FRANCE: Maybe one of the last difficulty to the human take-over of space has been detached – a space-rated espresso machine has now been delivered to the International Space Station (ISS).
The device was made by two Turin-based companies, Lavazza Coffee and engineering firm Argotec. It is called the IS presso and was delivered by Italian astronaut Samantha Cristoforetti on Monday when her Soyuz docked at the orbiting habitat.
Making coffee in space is difficult, especially espresso, which relies on water at 94 degrees Celsius passing through ground coffee under high pressure.
On earth, this is achieved with the help of gravity, with the water heated and shot onto ground coffee to drip into the cup. In space there is no up or down, so things don’t naturally fall.
Water – and the scalding coffee – would simply form droplets and float away, presenting a hazard both to the astronauts and to the sensitive electronics on board. So the ISSpresso takes water from a pouch and pumps it around the machine.
The water is heated and placed under pressure then fired through a capsule of ground coffee. To guard against accidents, the piping in the ISSpresso can withstand high pressures. The machine itself weighs 20kg, which is the same as all the science instruments on the Philae comet lander put together.
The resulting drink is pumped into another plastic pouch and drunk through a straw.
Not the pinnacle of chic usually associated with an espresso cup, but Giuseppe Lavazza, vice-president of the coffee company, says that the taste itself will be indistinguishable from that bought in earthbound coffee shops.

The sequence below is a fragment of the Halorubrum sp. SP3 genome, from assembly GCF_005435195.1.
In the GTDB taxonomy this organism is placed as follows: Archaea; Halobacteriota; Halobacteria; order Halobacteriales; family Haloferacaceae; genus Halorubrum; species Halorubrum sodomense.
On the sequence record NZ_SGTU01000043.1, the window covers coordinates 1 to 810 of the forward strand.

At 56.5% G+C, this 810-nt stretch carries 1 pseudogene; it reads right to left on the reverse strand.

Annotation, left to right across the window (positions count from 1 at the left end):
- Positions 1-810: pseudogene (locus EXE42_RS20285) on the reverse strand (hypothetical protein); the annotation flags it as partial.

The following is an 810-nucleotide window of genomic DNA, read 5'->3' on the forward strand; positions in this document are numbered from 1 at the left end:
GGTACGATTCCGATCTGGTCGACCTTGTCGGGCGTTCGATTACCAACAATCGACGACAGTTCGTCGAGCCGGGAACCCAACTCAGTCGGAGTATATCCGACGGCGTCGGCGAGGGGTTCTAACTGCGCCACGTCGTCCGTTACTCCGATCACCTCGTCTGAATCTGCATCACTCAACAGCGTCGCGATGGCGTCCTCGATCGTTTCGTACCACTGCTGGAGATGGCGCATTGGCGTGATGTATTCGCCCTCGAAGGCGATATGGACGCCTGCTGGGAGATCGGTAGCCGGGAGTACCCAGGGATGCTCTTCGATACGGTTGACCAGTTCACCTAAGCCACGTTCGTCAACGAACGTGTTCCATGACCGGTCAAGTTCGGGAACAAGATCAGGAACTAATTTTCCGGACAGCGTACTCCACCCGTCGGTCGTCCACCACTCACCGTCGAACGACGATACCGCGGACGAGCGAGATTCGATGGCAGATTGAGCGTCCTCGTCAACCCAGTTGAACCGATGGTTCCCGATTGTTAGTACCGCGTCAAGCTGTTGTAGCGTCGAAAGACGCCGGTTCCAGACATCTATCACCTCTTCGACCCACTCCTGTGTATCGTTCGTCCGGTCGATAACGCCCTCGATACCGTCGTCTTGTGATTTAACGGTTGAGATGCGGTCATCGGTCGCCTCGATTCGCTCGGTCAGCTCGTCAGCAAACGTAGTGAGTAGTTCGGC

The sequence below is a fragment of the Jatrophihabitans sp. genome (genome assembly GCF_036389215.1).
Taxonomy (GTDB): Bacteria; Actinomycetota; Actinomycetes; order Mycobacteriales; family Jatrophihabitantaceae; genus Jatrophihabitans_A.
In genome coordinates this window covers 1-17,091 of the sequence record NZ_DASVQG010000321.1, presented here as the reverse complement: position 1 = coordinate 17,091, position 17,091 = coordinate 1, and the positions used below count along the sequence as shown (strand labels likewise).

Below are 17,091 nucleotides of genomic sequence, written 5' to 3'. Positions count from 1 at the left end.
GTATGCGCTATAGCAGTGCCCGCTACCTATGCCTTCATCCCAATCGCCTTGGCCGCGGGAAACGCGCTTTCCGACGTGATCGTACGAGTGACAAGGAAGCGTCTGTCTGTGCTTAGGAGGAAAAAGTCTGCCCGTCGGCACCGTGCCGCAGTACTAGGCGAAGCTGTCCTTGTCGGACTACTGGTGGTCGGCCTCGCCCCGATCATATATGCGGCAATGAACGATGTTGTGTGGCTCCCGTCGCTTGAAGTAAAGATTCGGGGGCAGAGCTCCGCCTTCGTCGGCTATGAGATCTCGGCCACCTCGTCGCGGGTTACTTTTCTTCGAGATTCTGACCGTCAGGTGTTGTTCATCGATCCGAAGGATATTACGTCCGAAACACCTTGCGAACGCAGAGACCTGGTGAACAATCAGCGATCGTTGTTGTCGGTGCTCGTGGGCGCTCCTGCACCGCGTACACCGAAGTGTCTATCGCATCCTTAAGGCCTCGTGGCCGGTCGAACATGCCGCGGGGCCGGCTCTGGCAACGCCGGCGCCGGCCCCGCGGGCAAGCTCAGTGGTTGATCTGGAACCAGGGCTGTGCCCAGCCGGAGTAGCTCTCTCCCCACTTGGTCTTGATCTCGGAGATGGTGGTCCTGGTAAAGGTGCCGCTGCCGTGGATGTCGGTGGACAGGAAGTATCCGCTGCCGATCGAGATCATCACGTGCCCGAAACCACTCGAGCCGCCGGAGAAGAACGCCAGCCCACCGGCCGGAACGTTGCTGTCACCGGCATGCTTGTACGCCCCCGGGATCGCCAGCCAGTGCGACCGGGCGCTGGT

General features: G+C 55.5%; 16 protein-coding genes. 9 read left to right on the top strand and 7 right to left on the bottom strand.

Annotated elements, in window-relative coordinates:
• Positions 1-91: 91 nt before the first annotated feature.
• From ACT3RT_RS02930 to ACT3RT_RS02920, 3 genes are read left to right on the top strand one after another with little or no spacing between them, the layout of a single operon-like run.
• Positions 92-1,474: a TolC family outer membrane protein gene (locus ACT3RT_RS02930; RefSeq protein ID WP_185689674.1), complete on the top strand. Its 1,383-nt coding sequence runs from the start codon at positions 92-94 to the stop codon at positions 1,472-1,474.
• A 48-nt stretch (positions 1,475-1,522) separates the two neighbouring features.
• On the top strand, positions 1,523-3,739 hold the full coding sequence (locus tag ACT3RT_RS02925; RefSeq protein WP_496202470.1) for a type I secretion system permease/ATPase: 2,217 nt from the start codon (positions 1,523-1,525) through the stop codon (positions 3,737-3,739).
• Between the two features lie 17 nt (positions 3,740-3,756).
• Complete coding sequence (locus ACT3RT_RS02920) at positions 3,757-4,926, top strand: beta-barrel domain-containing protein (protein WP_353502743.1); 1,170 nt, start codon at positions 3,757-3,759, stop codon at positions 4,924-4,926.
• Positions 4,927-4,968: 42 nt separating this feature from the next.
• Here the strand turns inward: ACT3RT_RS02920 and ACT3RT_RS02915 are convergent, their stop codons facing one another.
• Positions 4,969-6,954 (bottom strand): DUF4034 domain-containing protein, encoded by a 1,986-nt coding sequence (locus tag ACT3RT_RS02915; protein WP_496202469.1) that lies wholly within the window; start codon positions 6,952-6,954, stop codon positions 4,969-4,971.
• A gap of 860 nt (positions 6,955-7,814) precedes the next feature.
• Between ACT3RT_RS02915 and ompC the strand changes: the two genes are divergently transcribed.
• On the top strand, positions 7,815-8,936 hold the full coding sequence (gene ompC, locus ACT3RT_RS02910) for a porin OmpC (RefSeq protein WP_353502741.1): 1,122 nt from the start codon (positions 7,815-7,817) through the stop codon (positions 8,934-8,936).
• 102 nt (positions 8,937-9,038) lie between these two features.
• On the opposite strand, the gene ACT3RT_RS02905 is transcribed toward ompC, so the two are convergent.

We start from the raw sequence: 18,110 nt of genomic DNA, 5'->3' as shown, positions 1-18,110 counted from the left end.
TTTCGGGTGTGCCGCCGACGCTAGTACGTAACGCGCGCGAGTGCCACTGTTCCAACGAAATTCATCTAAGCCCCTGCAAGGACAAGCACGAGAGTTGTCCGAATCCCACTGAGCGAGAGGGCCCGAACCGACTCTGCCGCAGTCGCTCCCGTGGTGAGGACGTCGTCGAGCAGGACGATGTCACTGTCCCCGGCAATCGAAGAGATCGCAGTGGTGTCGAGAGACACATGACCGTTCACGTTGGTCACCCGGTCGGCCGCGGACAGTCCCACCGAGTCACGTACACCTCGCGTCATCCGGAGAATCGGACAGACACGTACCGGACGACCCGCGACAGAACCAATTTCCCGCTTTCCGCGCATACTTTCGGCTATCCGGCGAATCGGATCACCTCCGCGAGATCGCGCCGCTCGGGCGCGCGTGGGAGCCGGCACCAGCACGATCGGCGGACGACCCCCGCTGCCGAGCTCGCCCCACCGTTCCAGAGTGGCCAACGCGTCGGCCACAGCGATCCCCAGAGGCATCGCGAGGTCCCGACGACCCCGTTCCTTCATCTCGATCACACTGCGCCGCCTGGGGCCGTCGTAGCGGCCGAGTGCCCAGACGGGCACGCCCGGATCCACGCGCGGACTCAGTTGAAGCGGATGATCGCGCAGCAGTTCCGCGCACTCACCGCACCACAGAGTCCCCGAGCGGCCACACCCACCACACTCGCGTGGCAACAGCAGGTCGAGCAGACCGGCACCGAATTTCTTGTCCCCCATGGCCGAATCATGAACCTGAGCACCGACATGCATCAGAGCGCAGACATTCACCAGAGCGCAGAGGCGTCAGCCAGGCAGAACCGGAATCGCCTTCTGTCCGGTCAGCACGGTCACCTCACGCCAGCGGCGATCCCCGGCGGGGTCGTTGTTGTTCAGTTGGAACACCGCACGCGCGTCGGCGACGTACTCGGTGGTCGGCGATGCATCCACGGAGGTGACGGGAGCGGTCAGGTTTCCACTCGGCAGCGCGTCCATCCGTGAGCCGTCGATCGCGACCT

Argotec has been working on the design since 2012, when Italian astronaut Luca Parmitano complained after a week in orbit that the only thing he missed was a good Italian espresso.
Those hoping for cappuccino on the ISS, however, still have to wait. The process relies on frothing milk using steam, then separating the resulting foam from the milk. In zero gravity, the milk and the foam would be almost inseparable unless you placed the device in a centrifuge. But then, how do you get the milk foam to float on the coffee?
US space agency Nasa has designed its own version of an espresso machine but instead of making coffee it is going to look for life on Mars. The Mars Organic Analyser would grind samples of rock and then pass hot, high pressure water over them to extract any organic molecules.